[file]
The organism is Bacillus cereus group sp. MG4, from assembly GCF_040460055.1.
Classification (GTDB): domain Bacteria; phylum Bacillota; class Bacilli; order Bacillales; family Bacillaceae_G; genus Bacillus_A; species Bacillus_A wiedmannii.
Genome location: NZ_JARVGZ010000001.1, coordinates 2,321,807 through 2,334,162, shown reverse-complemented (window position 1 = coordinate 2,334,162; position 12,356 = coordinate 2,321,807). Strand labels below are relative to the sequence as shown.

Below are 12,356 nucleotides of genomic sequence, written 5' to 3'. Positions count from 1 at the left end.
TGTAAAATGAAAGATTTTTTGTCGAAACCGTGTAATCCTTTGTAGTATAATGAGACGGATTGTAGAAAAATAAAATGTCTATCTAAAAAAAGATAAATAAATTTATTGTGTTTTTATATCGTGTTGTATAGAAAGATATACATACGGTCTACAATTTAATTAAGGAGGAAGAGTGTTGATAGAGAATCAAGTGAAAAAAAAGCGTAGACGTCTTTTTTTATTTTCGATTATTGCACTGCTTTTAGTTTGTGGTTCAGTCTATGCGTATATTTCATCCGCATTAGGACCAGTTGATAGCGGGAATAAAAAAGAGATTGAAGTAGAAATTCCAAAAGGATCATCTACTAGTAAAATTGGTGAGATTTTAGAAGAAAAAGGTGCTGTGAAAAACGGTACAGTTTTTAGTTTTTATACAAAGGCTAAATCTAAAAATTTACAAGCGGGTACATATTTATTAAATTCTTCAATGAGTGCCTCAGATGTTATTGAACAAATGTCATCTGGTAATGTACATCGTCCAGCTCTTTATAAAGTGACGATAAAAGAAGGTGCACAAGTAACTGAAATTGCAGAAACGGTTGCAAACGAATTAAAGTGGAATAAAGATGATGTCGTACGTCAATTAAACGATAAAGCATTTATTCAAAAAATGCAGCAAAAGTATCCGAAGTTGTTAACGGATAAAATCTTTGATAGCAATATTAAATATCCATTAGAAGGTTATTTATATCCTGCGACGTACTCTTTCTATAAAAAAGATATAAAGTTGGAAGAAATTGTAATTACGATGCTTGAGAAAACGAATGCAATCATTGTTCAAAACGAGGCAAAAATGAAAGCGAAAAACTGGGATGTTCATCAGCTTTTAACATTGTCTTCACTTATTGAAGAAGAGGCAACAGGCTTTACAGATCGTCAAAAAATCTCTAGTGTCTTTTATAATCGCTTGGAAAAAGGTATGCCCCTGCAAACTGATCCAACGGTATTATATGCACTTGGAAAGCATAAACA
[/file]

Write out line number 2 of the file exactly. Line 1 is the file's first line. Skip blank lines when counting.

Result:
Classification (GTDB): domain Bacteria; phylum Bacillota; class Bacilli; order Bacillales; family Bacillaceae_G; genus Bacillus_A; species Bacillus_A wiedmannii.